For the first time in my life, I have an opportunity to experience what it must have been like, as pubs are currently limiting people to 90-minute bookings. Maybe we will find we prefer this abbreviated form of drinking.
There are plenty of advantages. No need to worry about the quality of your banter, there’s no time to talk when the grog is on a timer. It will all be over so fast, that one can stagger into an Uber without getting slugged with a surge pricing tariff.
Maybe we shall demand the right to be turfed out after 90 minutes. It worked for most of the 20th century after all.
I am old enough to remember the joys of the afternoon lock-in when pubs where supposed to close at 2:30pm and not re-open till 5:30pm. There was a frisson of excitement to get the nod from the landlord, and tarry over one’s “last” pint, waiting for those not in the in-crowd to leave the building.
Then one could watch the world of locked out losers go by from our privileged position. All-day opening removed all the fun.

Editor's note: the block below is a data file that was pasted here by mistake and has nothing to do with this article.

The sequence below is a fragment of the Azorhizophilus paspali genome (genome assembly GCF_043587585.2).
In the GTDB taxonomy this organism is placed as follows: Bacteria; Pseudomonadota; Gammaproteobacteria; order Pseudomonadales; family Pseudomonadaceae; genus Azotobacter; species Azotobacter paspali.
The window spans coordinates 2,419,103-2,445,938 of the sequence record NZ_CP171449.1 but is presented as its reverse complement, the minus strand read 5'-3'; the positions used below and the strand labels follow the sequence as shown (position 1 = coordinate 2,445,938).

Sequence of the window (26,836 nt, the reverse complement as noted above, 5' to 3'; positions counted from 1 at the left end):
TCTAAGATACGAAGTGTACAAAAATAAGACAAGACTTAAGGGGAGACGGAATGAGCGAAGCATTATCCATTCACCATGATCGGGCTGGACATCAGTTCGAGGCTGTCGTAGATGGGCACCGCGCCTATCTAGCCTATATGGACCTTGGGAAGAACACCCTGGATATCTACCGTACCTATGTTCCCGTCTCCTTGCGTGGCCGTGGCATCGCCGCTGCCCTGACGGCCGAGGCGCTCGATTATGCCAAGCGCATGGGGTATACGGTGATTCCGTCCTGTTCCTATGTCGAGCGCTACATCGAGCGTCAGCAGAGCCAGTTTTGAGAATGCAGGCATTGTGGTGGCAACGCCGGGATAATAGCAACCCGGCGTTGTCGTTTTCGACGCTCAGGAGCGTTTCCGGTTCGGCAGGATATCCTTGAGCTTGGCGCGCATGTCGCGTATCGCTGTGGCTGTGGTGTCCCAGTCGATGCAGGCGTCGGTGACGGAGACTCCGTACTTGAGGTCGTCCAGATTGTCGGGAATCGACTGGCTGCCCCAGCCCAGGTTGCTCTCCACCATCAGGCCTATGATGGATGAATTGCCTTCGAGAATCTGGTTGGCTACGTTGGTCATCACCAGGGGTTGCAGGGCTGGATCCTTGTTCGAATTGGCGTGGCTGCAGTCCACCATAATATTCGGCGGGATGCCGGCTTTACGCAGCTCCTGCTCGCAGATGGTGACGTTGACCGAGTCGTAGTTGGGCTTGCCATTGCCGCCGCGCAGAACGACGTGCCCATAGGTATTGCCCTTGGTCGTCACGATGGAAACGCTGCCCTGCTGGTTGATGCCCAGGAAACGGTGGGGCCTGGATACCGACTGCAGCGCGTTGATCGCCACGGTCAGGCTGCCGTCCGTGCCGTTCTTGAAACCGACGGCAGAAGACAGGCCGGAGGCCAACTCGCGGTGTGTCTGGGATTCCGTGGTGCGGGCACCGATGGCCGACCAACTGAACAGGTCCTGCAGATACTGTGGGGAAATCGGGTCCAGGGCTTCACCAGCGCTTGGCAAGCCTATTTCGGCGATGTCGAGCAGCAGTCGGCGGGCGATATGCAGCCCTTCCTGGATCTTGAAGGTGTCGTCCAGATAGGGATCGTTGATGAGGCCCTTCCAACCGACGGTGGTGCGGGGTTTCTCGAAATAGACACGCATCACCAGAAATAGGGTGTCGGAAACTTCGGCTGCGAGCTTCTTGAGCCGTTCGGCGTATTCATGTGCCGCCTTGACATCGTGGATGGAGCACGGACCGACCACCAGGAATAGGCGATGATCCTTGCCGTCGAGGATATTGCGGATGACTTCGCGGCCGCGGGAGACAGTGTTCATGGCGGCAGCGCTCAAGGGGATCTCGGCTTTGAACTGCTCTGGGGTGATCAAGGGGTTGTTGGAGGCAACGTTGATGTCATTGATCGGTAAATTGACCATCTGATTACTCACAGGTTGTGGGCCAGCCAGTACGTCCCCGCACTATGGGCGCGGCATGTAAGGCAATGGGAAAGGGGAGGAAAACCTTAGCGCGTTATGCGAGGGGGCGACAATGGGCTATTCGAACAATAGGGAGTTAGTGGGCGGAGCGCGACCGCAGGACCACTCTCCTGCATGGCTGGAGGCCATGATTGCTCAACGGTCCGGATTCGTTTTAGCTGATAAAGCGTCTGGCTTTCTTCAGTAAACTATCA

The same goes for working at home. It is only fun because every other poor sod has to battle rush hour traffic two ways to get to work. Now it seems half the population are working from home. It’s even worse, according the recent Herald survey, 90 per cent do not want to go back to their offices where they belong.
Apparently employers in large numbers are considering making working from home a regular feature and some are even considering moving to working from home being the only option. This is going ruin it for the long-term homers who have enjoyed quiet suburban cafes where the only competition for tables have been slow moving young mothers with large prams, and even slower moving retirees.
With the prospect of the great unwashed working from home, bang goes the table near the window! This revolution in the way we work spells doom. It is enough to make one turn to drink.
Jim Bright, FAPS is Professor of Career Education and Development at ACU and owns Bright and Associates, a Career Management Consultancy. Email to email@example.com. Follow him on Twitter @DrJimBright